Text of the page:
Evaluation of various therapeutic schemes in the treatment of tinnitus due to acute acoustic trauma.Kulak Burun Bogaz Ihtis Derg. 2004; 12(5-6):107-14.KB
We evaluated the effectiveness of various pharmaceutical therapeutic schemes in the treatment of tinnitus due to acute acoustic trauma.
PATIENTS AND METHODS
This prospective study included 108 military personnel (all males; mean age 22 years; range 18 to 31 years) with complaints of tinnitus due to acute acoustic trauma following firearm use. Involvement was in the left ear in 61 patients, the right ear in nine patients, and in both ears in 38 patients. The mean duration from trauma to treatment was 26 days (range 1 to 110 days). Before and after treatment, complaints of tinnitus were evaluated using a questionnaire and a visual analog scale. Treatment was carried out for 15 days in four randomized groups: oral administration of trimetazidine, prednisolone, and vitamin B complex; trimetazidine alone; prednisolone and vitamin B complex; and intravenous piracetam and prednisolone. Unresponsive patients were further treated with trimetazidine for a month. Evaluations were made 15 days and 45 days after the institution of treatment.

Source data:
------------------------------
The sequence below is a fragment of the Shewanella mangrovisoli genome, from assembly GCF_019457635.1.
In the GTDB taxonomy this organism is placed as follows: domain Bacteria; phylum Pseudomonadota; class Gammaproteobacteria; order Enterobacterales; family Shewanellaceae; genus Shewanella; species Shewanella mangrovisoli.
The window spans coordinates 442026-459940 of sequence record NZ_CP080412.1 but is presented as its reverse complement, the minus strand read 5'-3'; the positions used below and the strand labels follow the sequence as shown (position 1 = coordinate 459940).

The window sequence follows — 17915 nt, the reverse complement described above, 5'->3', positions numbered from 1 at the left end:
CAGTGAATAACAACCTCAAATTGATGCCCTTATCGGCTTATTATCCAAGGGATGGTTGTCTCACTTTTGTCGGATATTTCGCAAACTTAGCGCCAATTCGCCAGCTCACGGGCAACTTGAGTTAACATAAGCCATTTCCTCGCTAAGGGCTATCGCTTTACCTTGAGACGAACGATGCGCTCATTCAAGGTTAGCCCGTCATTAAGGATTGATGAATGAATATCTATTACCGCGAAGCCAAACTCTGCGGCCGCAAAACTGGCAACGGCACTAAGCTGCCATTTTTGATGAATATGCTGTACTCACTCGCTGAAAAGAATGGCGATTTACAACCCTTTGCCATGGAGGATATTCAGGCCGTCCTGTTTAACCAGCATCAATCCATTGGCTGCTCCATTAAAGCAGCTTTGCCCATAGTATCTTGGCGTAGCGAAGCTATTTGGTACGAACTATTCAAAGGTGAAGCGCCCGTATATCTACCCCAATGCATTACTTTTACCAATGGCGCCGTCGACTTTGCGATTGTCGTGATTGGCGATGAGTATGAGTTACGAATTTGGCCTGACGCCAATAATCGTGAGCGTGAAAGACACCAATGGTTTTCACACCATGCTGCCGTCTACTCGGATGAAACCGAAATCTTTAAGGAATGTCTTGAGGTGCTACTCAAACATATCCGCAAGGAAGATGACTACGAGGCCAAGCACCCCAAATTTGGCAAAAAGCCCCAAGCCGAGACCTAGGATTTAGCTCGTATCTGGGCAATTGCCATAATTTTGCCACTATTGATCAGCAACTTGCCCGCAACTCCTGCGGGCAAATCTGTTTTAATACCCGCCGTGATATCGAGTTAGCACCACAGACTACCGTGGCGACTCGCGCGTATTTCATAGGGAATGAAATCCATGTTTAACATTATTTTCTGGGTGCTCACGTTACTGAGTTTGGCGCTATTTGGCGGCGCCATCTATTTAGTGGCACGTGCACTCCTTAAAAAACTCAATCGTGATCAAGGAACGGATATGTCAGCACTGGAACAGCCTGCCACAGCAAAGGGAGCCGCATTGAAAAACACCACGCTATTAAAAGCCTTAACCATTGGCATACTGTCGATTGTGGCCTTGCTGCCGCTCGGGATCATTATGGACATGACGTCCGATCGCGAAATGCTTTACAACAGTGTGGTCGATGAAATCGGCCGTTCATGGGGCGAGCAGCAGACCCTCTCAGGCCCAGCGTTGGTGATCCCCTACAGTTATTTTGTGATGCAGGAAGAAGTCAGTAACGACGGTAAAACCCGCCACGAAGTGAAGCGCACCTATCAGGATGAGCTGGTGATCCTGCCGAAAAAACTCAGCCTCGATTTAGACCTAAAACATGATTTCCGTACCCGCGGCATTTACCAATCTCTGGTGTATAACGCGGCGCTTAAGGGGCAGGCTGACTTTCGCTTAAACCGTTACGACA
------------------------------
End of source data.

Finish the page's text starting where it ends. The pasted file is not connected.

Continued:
Thirteen patients (12%) had complete remission and 28 patients (25.9%) showed significant improvement. Further treatment with trimetazidine was beneficial in only seven (9.5%) patients. No significant differences were found between the groups in terms of tinnitus remission and improvement in hearing (p>0.05). Initiation of treatment, especially within the first week following acoustic trauma was significantly linked with higher rates of tinnitus regression (p<0.05). The degree of hearing improvement after medication did not correlate with improvement in tinnitus. Intravenous treatment was not advantageous over oral treatment.
A timely initiation of therapy, especially within the first week following acoustic trauma, increases the chance of improvement in tinnitus patients.